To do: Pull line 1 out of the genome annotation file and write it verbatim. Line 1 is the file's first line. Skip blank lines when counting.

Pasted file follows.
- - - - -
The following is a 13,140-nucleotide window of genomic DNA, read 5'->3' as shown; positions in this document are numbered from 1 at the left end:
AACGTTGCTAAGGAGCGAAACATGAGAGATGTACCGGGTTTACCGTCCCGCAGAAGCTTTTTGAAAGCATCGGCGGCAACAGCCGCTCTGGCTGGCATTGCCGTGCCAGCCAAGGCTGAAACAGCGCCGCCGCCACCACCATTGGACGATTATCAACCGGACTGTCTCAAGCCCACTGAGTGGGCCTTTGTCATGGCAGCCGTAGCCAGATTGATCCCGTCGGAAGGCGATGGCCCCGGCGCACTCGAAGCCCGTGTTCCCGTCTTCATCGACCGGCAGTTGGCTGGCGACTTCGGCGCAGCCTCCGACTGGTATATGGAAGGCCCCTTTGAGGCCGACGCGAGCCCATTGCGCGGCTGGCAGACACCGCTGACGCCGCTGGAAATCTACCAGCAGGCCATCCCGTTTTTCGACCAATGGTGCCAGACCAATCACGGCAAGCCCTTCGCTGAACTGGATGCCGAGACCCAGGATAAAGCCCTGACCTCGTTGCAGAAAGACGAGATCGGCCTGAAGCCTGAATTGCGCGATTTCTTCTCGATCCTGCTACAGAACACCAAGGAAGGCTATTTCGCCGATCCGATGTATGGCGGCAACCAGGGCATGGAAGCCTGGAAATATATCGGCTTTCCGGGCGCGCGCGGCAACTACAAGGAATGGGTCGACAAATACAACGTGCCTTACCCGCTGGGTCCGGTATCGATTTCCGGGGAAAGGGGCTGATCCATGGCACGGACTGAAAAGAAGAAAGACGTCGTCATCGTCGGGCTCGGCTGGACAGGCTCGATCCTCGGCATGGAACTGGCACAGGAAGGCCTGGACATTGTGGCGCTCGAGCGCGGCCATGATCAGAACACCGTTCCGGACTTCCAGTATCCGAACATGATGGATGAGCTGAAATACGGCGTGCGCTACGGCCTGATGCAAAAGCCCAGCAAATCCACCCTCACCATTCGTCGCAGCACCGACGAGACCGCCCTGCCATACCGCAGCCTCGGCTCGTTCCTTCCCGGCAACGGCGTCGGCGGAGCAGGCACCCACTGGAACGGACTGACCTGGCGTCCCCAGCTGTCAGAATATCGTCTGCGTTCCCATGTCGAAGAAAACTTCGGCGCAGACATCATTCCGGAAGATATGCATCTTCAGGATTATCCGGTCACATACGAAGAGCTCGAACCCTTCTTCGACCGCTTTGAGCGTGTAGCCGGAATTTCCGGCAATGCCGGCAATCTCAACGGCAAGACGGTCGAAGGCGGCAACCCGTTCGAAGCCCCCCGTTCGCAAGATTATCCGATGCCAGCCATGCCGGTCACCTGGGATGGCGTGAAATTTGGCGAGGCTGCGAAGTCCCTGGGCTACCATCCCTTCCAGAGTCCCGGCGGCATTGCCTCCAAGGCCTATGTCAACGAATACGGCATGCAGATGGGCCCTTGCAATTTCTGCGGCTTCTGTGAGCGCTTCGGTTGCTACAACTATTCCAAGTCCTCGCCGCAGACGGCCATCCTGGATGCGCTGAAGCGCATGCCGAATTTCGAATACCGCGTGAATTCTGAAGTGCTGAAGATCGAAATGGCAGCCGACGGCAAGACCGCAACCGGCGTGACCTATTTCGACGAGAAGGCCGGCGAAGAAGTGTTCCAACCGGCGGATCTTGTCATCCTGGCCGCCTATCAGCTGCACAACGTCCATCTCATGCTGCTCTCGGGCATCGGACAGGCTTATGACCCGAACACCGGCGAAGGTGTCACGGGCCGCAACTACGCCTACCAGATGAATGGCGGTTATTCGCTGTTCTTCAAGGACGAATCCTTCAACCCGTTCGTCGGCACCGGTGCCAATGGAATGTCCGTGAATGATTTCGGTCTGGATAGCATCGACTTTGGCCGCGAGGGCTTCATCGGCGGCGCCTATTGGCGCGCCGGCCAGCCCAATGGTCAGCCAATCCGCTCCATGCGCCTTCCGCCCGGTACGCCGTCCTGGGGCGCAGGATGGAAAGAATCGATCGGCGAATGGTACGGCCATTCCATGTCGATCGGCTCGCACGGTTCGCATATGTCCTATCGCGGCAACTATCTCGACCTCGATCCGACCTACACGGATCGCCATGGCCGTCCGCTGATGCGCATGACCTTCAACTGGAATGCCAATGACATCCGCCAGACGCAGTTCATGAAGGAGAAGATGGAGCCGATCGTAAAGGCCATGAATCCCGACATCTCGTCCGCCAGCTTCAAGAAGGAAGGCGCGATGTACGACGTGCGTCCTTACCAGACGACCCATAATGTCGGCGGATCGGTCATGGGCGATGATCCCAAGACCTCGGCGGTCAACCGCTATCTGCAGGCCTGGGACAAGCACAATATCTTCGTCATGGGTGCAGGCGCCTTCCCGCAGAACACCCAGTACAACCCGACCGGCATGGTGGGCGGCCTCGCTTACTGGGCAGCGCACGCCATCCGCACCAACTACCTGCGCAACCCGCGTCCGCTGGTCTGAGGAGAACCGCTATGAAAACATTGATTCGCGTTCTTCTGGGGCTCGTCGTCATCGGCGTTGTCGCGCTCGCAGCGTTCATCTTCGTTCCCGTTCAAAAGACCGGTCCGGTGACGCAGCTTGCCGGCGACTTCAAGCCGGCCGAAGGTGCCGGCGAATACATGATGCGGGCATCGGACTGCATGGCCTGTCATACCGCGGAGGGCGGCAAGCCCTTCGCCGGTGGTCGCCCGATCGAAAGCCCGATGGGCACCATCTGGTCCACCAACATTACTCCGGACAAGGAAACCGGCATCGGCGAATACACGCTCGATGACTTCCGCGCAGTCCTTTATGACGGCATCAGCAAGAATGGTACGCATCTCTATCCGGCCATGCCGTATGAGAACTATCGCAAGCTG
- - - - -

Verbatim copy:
The following is a 13,140-nucleotide window of genomic DNA, read 5'->3' as shown; positions in this document are numbered from 1 at the left end: